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sordid
used in The Picture of Dorian Gray - 20 chapter version

6 uses
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Definition
morally degraded; or foul and repulsive
  • I felt that this grey, monstrous London of ours, with its myriads of people, its sordid sinners, and its splendid sins, as you once phrased it, must have something in store for me.
    Chapter 4 (25% in)
  • If this girl can give a soul to those who have lived without one, if she can create the sense of beauty in people whose lives have been sordid and ugly, if she can strip them of their selfishness and lend them tears for sorrows that are not their own, she is worthy of all your adoration, worthy of the adoration of the world.
    Chapter 7 (9% in)
  • You went to the Opera while Sibyl Vane was lying dead in some sordid lodging?
    Chapter 9 (10% in)
  • They wondered how one so charming and graceful as he was could have escaped the stain of an age that was at once sordid and sensual.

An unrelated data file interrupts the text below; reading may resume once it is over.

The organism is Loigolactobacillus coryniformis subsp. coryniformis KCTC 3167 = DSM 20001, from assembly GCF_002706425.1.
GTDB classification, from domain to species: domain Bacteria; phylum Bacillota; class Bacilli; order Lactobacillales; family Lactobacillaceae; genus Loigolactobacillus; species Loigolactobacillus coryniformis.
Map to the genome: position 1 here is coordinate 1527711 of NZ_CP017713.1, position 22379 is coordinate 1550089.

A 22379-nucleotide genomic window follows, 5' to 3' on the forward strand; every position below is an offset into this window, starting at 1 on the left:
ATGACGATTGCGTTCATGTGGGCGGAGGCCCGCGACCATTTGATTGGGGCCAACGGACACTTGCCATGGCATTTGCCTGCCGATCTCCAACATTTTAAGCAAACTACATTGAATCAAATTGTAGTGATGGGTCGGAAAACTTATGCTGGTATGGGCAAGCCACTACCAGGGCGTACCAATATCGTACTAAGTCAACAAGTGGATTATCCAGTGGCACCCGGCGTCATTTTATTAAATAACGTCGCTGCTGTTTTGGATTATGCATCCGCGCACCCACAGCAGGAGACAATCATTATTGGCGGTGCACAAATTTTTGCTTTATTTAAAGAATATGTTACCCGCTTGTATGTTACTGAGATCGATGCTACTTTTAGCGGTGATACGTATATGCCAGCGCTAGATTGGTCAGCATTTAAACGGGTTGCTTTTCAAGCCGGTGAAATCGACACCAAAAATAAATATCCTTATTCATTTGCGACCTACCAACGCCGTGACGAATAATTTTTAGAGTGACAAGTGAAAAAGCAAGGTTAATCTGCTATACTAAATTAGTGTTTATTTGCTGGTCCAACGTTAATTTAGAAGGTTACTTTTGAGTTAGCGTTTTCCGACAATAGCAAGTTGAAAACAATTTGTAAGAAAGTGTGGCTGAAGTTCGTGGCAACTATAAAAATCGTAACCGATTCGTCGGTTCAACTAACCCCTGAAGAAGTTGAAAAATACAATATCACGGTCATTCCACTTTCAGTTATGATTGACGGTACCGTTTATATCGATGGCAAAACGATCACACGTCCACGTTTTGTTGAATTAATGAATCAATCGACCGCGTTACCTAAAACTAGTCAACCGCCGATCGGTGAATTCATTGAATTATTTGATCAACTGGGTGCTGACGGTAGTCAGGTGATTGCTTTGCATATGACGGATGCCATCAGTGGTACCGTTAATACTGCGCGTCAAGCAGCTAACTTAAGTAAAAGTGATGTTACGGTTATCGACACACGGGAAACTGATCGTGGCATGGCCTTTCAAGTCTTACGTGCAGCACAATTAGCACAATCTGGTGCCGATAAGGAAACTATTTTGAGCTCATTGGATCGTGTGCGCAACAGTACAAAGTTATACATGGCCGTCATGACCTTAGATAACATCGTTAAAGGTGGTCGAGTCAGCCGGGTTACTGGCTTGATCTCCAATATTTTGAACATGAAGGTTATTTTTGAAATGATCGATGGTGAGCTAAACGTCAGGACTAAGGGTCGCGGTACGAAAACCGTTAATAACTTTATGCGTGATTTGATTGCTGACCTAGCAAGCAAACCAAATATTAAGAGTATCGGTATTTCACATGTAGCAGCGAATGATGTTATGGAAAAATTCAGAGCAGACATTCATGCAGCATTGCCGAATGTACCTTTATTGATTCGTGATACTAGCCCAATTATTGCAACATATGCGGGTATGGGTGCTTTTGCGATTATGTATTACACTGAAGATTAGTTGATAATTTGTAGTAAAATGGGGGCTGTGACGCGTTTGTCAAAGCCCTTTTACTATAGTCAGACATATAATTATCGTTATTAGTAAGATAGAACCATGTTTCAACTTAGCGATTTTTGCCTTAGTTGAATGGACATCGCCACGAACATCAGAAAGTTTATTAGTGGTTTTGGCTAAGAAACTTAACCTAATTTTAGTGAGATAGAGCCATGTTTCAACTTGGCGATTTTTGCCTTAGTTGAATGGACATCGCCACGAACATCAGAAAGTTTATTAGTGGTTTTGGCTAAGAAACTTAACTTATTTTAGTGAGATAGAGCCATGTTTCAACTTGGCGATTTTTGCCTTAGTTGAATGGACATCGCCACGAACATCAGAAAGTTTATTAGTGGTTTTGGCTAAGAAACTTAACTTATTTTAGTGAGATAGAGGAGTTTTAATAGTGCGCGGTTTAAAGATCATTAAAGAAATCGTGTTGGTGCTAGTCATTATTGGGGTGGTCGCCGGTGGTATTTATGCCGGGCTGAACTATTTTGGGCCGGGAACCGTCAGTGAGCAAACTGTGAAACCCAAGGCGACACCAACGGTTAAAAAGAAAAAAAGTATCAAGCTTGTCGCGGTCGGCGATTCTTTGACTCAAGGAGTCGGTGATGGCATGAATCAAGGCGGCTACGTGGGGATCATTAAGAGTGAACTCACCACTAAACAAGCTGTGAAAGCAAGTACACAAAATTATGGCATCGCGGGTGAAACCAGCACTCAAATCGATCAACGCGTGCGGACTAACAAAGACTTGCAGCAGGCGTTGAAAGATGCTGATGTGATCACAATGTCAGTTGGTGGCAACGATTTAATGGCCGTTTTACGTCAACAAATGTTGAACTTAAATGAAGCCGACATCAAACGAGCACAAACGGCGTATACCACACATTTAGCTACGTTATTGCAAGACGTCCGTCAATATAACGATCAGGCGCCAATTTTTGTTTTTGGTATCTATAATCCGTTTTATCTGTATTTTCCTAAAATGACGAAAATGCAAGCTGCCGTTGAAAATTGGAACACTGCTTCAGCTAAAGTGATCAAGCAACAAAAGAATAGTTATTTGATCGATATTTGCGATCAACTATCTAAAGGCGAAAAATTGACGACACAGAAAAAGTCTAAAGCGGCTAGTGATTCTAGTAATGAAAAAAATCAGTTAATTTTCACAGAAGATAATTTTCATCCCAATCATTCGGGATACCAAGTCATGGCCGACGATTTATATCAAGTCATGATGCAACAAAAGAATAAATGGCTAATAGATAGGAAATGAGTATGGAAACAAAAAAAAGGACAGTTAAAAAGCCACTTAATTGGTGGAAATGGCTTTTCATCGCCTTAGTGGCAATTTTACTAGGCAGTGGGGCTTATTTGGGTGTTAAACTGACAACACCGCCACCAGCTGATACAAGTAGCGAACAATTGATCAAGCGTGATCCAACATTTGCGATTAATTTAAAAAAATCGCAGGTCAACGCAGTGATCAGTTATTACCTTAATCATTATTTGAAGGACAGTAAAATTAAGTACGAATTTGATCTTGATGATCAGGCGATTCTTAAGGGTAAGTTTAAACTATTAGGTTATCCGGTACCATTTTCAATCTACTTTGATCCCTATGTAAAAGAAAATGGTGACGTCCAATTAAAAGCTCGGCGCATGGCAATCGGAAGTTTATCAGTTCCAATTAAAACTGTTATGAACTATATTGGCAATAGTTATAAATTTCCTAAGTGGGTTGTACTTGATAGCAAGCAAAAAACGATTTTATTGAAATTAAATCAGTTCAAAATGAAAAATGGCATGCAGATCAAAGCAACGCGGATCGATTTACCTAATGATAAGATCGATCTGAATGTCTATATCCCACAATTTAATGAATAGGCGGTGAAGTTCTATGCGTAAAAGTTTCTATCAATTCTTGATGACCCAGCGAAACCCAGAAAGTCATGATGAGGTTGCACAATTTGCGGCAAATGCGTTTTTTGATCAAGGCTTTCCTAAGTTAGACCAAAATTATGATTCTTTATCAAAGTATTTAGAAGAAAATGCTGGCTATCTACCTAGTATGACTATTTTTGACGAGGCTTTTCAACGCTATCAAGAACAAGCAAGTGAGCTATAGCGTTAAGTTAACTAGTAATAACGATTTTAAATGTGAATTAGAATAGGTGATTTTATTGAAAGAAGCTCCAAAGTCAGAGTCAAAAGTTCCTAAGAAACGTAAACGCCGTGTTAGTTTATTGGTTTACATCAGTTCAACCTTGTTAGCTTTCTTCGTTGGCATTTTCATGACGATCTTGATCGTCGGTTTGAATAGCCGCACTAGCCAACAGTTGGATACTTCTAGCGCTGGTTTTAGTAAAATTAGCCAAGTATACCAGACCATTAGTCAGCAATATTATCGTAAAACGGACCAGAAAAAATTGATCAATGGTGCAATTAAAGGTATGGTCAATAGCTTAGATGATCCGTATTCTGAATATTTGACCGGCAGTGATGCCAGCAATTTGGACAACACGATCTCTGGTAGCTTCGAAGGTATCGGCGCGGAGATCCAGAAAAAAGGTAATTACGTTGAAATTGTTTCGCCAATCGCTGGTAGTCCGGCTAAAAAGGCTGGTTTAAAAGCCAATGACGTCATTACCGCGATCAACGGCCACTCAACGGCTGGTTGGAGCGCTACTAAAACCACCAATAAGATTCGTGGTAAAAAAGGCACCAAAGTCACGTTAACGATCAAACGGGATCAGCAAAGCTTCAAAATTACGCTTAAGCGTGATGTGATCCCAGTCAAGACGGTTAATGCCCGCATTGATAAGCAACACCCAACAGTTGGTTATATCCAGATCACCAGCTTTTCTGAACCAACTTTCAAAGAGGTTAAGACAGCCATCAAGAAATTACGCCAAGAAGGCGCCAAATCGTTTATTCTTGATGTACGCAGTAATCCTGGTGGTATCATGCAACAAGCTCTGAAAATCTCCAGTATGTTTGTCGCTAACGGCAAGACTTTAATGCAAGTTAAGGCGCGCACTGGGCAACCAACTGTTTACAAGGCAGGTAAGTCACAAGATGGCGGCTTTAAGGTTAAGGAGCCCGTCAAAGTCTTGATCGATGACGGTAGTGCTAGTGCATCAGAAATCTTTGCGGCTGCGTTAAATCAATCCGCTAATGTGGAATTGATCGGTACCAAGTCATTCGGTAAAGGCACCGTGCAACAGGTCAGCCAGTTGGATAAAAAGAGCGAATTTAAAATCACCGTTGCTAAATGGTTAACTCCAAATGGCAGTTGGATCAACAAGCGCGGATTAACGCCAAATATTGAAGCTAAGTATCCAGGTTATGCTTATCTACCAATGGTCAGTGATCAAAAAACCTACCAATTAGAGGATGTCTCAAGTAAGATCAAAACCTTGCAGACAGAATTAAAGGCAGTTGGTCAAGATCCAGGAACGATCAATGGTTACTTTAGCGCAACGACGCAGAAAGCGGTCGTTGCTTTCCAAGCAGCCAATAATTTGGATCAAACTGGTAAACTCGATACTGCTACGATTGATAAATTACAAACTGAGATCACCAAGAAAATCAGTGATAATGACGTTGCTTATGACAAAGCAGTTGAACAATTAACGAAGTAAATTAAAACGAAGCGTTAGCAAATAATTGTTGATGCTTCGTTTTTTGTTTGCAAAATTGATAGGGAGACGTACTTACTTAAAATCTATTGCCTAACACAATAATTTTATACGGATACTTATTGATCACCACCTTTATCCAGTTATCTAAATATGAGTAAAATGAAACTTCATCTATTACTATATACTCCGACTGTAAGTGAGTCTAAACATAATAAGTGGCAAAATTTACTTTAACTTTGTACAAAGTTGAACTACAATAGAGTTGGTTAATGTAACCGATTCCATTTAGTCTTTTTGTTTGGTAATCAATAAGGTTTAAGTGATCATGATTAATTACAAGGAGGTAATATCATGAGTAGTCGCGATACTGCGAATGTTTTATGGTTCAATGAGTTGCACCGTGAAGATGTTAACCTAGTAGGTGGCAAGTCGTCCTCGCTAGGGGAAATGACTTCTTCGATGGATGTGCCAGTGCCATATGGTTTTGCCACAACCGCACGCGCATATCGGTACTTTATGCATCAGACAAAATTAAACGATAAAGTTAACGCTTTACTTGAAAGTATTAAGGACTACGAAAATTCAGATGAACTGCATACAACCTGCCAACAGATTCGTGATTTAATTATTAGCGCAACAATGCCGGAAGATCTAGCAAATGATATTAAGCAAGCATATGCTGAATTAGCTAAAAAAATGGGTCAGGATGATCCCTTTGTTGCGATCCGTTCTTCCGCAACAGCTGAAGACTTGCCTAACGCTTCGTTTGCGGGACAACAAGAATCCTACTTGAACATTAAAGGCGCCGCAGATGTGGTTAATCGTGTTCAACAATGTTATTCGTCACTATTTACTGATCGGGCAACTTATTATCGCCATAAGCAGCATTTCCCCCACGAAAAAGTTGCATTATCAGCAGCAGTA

Chapter 11 (5% in)
  • There were moments, indeed, at night, when, lying sleepless in his own delicately-scented chamber, or in the sordid room of the little ill-famed tavern near the Docks, which, under an assumed name, and in disguise, it was his habit to frequent, he would think of the ruin he had brought upon his soul, with a pity that was all the more poignant because it was purely selfish.
    Chapter 11 (8% in)
  • Lying back in the hansom, with his hat pulled over his forehead, Dorian Gray watched with listless eyes the sordid shame of the great city, and now and then he repeated to himself the words that Lord Henry had said to him on the first day they had met, "To cure the soul by means of the senses, and the senses by means of the soul."
    Chapter 16 (3% in)

There are no more uses of "sordid" in The Picture of Dorian Gray - 20 chapter version.

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